This lantern is based on an original design by the Swiss physicist and chemist Aimé Argand. Patented in 1780, it was the first fixture to employ a hollow cylindrical wick through and around which air flows, increasing the intensity of the light produced. The invention counted among its fans Thomas Jefferson, who noted that the brightness was 6 to 10 times that of conventional wicks. The Argand remained in wide use through Europe and the Americas until the 1850s, when it was gradually displaced by kerosene lamps.
Every piece is handmade to order here in our Vermont workshops. This fixture has a lead time of 4-6 weeks.
All metal parts are made of American sheet copper, brass or terne coated copper. Individual parts start out as sheets of metal on which patterns are laid out, cut, folded, rolled and soldered by hand. When called for in a particular model, wood parts are hand turned of Vermont maple and stained or painted in keeping with the original designs. We make no compromises with either materials or quality.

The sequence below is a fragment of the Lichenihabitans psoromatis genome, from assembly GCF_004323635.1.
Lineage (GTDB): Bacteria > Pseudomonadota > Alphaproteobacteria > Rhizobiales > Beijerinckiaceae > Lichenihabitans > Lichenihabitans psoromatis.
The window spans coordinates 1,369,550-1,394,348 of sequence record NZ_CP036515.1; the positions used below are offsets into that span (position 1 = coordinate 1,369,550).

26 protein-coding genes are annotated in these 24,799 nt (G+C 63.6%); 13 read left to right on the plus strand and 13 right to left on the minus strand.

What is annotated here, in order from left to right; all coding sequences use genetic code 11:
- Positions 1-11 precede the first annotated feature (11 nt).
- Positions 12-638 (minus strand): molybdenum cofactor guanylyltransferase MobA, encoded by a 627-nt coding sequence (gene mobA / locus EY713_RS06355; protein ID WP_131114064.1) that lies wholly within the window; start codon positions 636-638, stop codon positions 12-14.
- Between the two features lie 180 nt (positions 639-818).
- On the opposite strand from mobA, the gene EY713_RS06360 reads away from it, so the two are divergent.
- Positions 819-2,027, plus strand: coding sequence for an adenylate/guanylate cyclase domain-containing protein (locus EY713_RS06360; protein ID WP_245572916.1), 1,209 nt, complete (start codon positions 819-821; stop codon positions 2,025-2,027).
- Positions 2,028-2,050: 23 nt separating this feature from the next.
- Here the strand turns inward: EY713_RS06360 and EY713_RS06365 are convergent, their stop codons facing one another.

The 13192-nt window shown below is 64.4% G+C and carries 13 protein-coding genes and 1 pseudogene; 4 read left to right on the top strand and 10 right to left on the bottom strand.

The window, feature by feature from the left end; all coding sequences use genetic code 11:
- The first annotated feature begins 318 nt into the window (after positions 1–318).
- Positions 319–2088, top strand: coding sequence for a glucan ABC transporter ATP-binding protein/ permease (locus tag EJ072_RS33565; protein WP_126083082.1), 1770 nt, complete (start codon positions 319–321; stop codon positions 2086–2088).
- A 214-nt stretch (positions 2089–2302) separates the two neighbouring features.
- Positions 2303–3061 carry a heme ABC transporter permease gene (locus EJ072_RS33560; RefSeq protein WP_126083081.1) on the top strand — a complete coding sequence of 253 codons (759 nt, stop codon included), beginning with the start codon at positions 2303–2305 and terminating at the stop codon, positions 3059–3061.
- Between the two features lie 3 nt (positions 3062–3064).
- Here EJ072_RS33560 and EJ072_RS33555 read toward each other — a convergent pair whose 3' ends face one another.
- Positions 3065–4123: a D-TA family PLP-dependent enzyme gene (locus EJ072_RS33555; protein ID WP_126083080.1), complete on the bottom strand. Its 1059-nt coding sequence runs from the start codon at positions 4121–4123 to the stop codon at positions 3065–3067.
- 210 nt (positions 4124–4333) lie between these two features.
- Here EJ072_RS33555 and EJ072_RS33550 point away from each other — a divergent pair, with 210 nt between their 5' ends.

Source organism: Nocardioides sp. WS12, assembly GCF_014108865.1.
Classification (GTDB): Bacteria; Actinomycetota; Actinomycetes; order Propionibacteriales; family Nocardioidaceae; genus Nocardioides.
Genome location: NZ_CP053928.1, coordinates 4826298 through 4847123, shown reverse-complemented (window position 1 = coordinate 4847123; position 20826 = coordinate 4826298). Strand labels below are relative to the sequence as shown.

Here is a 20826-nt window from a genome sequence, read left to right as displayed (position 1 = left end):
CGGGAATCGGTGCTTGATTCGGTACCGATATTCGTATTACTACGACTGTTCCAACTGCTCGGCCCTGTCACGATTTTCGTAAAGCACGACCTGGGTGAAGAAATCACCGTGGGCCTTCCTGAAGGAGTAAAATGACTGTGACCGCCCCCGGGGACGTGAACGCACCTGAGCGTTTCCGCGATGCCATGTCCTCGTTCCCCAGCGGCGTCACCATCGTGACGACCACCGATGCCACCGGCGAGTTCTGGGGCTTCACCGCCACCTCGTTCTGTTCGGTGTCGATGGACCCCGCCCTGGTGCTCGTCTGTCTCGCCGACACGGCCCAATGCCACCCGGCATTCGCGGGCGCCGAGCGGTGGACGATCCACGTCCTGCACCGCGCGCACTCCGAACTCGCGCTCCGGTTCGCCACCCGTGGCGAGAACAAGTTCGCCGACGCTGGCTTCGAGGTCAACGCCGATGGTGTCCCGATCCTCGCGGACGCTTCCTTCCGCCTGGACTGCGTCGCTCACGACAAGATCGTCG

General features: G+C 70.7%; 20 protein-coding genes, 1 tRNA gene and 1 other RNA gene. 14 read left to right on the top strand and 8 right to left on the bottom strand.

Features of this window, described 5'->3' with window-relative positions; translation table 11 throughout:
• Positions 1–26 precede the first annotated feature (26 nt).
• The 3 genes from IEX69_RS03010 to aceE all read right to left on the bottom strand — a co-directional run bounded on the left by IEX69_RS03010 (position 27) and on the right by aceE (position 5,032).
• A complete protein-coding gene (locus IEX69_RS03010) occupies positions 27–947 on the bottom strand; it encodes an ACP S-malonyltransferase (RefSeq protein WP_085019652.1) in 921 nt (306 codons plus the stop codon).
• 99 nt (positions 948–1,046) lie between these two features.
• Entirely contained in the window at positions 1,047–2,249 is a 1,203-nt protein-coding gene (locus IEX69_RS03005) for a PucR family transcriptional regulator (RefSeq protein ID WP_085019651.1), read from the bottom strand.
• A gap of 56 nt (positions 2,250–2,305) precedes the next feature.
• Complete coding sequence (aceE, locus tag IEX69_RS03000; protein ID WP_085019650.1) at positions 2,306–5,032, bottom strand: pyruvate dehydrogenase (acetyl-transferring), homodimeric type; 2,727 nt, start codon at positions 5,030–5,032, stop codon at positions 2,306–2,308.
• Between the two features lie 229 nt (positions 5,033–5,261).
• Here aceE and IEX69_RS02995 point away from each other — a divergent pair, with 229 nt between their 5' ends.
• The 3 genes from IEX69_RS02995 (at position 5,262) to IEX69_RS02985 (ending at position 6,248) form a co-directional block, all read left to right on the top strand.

Shipping & Returns
Shipping & Returns
W:x H: x D:
Hand Burnished Copper
Copper parts are hand burnished and left uncoated to oxidize and age to a patina similar to an old penny.
A coating of hot-dipped tin alloy is applied to the raw copper sheet at the foundry. When left exposed to the elements its bright new finish will dull down to a mottled gray.
Darkened Terne Coated Copper
Terne-coated copper is oxidized by hand and then sealed to retain its blackened finish. DO NOT USE METAL POLISH AS IT WILL REMOVE THE PLATING.
Hand Burnished Brass
Metal Parts are burnished and left uncoated to age naturally. They will darken over time and acquire a black colored patina.
Metal parts are hand-plated with our pewter formula. They will oxidize darken and acquire the patina of mottled, old pewter. DO NOT USE METAL POLISH AS IT WILL REMOVE THE PLATING.
Metal parts are plated with our custom blue-black formula.
Fingerprints on metal are initially prominent due to accelerated oxidation. Each fixture is assembled by hand and the moisture in the skin darkens the contacted metal rapidly. The drier remaining portions of exposed metal will darken more slowly. Both areas will blend as they age and acquire a patina.